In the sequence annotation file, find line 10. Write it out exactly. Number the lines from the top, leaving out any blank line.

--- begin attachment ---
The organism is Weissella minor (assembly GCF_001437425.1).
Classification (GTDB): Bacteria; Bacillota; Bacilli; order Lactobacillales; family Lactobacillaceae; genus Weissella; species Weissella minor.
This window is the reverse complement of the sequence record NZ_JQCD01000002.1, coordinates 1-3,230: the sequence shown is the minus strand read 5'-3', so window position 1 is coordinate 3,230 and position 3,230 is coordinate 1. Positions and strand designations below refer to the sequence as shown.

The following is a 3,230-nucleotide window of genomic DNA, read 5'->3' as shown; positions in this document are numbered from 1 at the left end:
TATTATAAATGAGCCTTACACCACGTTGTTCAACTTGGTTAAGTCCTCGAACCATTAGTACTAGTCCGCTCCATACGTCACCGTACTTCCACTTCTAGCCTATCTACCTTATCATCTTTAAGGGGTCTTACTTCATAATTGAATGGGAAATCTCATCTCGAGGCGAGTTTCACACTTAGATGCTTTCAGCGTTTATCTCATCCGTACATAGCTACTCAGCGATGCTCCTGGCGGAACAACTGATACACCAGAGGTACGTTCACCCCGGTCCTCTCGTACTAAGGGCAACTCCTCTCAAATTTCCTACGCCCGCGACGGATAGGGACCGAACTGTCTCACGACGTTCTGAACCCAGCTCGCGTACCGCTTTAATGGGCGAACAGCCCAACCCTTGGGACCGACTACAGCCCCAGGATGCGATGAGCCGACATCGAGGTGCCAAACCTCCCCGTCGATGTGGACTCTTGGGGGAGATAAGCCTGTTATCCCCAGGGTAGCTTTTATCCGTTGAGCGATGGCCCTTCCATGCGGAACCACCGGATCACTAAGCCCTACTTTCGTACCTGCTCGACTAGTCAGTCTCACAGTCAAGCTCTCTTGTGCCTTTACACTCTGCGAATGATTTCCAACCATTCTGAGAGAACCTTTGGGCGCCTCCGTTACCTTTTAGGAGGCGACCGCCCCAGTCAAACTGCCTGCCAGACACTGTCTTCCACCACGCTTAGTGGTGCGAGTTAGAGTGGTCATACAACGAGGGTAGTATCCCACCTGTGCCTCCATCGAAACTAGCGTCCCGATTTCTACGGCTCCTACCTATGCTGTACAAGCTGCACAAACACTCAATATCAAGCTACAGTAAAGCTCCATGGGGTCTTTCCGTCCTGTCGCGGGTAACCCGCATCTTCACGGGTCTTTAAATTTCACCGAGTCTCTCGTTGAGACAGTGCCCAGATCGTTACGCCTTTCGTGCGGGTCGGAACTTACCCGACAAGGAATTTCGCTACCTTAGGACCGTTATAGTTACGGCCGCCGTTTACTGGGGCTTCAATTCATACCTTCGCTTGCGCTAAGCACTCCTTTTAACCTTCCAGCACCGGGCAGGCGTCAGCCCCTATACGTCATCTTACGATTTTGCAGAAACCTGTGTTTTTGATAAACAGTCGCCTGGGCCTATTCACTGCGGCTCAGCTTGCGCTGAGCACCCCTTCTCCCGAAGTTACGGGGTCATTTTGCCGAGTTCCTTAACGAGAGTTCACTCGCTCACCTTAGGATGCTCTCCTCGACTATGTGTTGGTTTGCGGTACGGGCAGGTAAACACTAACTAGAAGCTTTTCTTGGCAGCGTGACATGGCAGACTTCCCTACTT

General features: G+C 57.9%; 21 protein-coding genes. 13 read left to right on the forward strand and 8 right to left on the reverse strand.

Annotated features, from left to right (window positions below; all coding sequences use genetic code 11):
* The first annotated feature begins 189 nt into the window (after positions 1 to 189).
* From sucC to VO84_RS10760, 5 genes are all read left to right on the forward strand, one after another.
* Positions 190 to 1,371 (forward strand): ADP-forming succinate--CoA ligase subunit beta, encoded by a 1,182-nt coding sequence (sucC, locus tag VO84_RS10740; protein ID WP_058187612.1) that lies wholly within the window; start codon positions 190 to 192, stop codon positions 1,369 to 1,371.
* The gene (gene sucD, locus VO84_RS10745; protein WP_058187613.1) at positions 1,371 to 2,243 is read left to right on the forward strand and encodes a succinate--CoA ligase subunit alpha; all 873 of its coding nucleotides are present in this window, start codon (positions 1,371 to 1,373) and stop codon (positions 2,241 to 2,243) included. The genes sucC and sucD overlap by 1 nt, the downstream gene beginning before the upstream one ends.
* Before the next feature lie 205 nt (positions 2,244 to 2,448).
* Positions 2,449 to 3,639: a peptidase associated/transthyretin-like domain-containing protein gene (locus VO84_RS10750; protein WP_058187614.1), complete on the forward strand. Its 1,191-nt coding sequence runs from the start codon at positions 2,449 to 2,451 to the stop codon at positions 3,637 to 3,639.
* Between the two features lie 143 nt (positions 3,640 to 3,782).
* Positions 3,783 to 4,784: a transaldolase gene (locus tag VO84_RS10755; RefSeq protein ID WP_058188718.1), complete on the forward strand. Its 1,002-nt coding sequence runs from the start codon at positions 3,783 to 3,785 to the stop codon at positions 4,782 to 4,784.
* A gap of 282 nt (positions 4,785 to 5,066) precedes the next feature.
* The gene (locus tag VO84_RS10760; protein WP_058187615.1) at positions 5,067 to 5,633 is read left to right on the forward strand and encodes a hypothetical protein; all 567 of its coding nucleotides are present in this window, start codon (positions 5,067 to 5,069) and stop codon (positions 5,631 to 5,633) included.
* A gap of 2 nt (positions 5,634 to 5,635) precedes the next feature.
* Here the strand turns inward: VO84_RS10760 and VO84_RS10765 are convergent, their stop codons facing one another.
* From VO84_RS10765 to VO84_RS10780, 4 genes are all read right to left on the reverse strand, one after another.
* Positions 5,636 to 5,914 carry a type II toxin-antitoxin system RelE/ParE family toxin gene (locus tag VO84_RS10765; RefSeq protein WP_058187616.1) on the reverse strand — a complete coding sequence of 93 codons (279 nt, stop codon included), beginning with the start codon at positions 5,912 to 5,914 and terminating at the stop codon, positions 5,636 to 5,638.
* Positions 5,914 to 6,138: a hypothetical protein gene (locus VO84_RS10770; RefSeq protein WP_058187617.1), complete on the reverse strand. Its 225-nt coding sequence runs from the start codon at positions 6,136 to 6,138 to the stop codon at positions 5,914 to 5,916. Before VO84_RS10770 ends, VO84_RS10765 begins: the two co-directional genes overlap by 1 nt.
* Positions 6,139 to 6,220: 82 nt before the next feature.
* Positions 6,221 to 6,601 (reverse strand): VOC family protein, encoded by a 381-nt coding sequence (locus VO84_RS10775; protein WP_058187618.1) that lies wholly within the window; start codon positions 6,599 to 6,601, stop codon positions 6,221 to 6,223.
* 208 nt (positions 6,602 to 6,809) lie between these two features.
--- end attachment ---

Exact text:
* Positions 190 to 1,371 (forward strand): ADP-forming succinate--CoA ligase subunit beta, encoded by a 1,182-nt coding sequence (sucC, locus tag VO84_RS10740; protein ID WP_058187612.1) that lies wholly within the window; start codon positions 190 to 192, stop codon positions 1,369 to 1,371.